Teaching Writing

I’m starting this blog for me and for my current and future students. I’m starting this blog because as a teacher of writing, I want to continue with the practice of my own writing in hopes that this will: 1. help me become a better writer, and 2. help me learn new strategies and techniques to help my students. Writing is a passion of mine that often gets ignored.

Two months ago, I began an accelerated credential program. There is so much work piled into every week, plus my student teaching assignment. Because the stress if often overwhelming, I sometimes forget to sit and reflect on everything I’m learning. Every day I learn new methods. Every day I learn about state standards and assessments that I didn’t want to include in my classrooms, but it’s becoming more and more obvious that I don’t have a say in that matter. My students will be tested and assessed and if I want them to succeed, I need to teach to these standards. This doesn’t mean I have to give up my beliefs about teaching. This really only means that I need to get creative with my lessons. Every day, I also make mistakes in the classroom. For now, I have a cooperating teacher that assists me with my lesson plans and gives me constructive feedback. As I listen to this feedback, I learn more and more about what my students need. It’s not always the stuff that I enjoy, for example, classroom management and organization.

When I decided I wanted to become a teacher, I was focused on creating an open and safe space for my students to express themselves, but I forgot about what needs to go into that foundation. As I get older, I find more peace in breaking the rules, but maybe teenagers need to learn those rules first before breaking them. I don’t know.

There is both a challenge and a reward in learning how to become an effective teacher. Some days are awesome and some days are… not so awesome. I want this to be a place where I can write about those days. I want this to be a place where I can write about methodologies I want to carry into my own classroom in the future. I want this to be a place where I can write about what kind of lessons I don’t think will benefit my students. I want this to be a place where I can practice my own writing; whether it be fiction, nonfiction, poetry, or a quick release of emotions and ideas. I want to be sure I remember why I wanted to become a teacher in the first place. Writing is a form of expression that should allow for risk taking and mistake after mistake. I don’t want to be perfect and I don’t want to create an environment where my students think they need to be perfect. Practice does not make perfection, but progress. And progress allows us to look at ourselves in a different light. I want my students to believe that their ideas matter. They matter to me, and they should matter to them, and in turn, they should matter to the world.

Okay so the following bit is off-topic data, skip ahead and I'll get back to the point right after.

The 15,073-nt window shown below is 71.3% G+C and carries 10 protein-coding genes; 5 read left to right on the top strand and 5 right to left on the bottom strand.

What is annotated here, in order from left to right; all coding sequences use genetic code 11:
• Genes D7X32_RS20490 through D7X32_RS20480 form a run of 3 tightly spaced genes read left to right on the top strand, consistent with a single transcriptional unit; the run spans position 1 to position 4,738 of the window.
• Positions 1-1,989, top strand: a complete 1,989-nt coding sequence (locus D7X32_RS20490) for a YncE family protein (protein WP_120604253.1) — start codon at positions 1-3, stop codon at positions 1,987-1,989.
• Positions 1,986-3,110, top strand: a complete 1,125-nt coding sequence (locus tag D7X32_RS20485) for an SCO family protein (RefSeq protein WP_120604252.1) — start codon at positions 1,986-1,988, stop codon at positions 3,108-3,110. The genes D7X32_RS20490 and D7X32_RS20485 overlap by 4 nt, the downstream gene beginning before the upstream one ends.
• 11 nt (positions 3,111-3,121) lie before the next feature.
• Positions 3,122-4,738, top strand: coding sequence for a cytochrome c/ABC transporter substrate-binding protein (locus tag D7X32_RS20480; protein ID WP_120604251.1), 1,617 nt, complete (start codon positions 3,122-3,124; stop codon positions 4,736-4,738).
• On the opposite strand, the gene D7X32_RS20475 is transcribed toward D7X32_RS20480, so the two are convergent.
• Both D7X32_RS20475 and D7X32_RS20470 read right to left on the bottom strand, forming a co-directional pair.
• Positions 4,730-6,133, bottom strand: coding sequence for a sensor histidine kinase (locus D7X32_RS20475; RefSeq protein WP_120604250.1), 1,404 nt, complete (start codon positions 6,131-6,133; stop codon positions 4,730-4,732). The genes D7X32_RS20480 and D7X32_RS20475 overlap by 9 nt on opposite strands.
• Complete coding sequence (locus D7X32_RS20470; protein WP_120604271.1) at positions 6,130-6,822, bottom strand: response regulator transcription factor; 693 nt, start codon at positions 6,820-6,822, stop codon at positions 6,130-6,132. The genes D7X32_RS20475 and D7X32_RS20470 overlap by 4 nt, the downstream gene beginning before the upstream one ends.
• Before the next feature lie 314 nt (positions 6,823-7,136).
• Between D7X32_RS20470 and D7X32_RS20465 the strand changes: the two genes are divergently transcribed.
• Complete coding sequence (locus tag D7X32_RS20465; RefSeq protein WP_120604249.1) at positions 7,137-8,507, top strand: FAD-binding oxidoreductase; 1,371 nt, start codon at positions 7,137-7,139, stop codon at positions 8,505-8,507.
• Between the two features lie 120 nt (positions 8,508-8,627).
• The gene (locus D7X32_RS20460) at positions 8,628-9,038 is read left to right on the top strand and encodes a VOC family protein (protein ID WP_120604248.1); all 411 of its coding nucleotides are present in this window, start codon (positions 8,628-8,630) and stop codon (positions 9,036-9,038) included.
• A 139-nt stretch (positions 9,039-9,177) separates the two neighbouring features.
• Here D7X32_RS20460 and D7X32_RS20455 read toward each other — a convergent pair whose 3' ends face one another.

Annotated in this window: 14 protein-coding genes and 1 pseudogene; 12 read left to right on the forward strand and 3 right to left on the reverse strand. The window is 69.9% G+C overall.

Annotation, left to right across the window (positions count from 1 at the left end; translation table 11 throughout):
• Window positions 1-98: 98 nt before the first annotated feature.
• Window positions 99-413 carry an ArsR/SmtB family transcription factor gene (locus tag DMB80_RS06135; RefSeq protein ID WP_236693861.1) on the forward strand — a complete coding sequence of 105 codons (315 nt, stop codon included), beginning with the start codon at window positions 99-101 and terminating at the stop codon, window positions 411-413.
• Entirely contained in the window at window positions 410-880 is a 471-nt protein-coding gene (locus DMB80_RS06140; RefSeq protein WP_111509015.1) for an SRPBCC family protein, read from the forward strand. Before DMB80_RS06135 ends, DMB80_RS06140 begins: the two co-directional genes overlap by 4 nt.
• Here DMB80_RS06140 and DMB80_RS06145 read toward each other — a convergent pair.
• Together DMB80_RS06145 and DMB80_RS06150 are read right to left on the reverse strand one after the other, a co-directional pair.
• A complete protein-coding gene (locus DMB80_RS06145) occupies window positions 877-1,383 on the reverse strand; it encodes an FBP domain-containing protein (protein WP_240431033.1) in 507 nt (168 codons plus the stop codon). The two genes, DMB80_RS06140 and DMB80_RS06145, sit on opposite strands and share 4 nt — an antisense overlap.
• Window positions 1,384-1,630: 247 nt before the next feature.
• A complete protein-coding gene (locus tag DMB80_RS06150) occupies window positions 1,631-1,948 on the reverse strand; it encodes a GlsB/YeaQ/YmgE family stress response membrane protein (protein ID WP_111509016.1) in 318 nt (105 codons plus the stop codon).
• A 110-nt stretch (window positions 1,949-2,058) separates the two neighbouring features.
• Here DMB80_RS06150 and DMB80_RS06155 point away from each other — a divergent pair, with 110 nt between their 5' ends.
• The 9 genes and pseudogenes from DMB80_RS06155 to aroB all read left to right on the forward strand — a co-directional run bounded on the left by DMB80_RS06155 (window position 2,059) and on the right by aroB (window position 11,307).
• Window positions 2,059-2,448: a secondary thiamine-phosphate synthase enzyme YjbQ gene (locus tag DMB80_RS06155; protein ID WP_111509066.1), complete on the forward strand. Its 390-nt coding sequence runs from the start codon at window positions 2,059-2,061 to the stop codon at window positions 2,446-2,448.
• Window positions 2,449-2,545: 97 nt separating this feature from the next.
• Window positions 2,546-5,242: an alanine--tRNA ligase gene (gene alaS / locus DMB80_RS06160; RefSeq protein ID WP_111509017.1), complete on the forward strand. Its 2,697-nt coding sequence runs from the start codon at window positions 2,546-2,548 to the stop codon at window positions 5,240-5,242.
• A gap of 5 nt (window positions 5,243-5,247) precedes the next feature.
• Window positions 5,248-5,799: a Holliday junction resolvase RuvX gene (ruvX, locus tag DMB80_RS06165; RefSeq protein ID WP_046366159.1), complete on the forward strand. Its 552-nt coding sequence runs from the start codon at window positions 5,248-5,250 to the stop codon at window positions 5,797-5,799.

“Perfectionism is the voice of the oppressor, the enemy of the people. It will keep you cramped and insane your whole life, and it is the main obstacle between you and a shitty first draft. I think perfectionism is based on the obsessive belief that if you run carefully enough, hitting each stepping-stone just right, you won’t have to die. The truth is that you will die anyway and that a lot of people who aren’t even looking at their feet are going to do a whole lot better than you, and have a lot more fun while they’re doing it.” —Anne Lamott

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